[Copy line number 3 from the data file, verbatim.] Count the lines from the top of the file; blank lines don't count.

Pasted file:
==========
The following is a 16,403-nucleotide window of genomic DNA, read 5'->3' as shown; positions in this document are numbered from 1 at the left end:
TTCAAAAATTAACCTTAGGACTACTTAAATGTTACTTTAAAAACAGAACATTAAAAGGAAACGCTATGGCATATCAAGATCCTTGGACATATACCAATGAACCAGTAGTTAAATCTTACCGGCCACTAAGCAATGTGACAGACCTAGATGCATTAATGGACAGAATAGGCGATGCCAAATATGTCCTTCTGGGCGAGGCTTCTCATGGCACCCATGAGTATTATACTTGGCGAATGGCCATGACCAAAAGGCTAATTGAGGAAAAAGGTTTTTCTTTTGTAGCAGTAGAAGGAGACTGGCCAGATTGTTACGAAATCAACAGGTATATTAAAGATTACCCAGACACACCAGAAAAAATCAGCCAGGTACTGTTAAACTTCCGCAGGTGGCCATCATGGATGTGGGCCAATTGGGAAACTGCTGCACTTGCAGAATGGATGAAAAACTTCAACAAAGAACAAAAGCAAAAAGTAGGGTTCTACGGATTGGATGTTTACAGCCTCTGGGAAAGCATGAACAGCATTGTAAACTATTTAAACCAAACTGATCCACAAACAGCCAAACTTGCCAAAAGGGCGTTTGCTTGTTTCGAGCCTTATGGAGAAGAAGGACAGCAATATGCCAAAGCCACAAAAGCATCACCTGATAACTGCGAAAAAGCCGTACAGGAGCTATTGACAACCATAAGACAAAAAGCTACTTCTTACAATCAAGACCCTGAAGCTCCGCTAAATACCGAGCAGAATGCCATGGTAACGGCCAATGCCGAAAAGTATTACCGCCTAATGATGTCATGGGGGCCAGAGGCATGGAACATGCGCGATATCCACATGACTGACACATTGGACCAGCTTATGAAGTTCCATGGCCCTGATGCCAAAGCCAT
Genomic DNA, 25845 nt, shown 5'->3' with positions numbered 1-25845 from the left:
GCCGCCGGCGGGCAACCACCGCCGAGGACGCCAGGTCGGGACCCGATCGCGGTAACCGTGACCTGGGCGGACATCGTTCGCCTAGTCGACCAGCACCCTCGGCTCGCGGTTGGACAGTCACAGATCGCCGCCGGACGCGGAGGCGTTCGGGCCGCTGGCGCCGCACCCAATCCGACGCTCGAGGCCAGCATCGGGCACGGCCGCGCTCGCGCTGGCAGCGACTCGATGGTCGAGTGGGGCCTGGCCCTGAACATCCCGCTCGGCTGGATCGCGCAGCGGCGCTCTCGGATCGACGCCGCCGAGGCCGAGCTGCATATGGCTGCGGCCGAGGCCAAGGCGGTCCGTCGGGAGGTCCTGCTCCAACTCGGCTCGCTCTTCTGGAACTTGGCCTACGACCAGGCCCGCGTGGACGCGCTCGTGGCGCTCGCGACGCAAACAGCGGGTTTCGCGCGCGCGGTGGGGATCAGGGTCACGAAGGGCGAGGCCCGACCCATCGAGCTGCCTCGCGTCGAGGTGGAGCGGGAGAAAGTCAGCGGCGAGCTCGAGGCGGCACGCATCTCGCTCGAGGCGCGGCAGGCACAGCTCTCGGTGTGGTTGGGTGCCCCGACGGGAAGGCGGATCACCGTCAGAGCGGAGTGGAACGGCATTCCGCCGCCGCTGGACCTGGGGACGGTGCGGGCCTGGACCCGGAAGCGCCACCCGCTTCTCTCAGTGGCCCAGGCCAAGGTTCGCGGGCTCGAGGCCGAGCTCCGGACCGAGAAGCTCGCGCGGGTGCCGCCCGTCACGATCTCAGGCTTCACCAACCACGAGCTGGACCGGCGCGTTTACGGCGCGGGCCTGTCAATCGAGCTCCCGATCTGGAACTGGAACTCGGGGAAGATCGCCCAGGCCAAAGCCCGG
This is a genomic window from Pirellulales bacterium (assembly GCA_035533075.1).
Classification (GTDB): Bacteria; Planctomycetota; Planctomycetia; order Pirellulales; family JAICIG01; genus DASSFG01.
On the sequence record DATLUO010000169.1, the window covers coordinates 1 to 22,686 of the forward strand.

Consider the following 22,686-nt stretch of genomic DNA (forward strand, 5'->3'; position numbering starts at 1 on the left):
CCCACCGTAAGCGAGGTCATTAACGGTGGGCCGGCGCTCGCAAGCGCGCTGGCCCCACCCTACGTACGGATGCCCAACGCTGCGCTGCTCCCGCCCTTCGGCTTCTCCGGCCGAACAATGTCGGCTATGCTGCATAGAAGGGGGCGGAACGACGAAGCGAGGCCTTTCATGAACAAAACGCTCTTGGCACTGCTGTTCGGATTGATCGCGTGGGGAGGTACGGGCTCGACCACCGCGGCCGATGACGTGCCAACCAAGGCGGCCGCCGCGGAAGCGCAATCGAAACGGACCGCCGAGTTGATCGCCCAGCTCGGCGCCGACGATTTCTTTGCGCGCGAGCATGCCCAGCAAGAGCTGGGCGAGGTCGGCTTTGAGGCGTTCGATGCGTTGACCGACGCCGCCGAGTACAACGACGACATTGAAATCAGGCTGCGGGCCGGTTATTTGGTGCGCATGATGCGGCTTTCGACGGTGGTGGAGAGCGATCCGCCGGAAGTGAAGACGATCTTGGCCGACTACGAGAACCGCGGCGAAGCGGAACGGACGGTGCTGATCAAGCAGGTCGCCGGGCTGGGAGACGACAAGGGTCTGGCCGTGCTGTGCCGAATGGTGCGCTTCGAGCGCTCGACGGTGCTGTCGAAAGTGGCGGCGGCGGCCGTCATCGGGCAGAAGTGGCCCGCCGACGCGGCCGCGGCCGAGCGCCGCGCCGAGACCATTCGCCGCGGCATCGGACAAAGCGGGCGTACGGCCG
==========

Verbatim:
Genomic DNA, 25845 nt, shown 5'->3' with positions numbered 1-25845 from the left: